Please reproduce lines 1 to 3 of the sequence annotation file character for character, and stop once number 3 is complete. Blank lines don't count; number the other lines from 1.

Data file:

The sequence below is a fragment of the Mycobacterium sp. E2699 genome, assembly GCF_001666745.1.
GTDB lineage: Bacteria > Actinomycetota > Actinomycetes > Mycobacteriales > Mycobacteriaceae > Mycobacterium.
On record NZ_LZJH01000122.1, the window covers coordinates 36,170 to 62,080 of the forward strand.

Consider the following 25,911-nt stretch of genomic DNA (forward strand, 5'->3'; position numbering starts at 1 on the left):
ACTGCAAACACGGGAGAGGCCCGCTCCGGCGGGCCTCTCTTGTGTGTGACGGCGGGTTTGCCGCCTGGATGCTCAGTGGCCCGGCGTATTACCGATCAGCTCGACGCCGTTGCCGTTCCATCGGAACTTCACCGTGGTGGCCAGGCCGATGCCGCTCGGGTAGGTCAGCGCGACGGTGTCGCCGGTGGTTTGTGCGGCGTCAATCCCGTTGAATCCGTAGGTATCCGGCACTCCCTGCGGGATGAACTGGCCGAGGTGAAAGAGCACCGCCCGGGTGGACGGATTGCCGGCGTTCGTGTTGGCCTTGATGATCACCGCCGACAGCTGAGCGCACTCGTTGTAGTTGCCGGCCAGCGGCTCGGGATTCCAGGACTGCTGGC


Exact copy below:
The sequence below is a fragment of the Mycobacterium sp. E2699 genome, assembly GCF_001666745.1.
GTDB lineage: Bacteria > Actinomycetota > Actinomycetes > Mycobacteriales > Mycobacteriaceae > Mycobacterium.
On record NZ_LZJH01000122.1, the window covers coordinates 36,170 to 62,080 of the forward strand.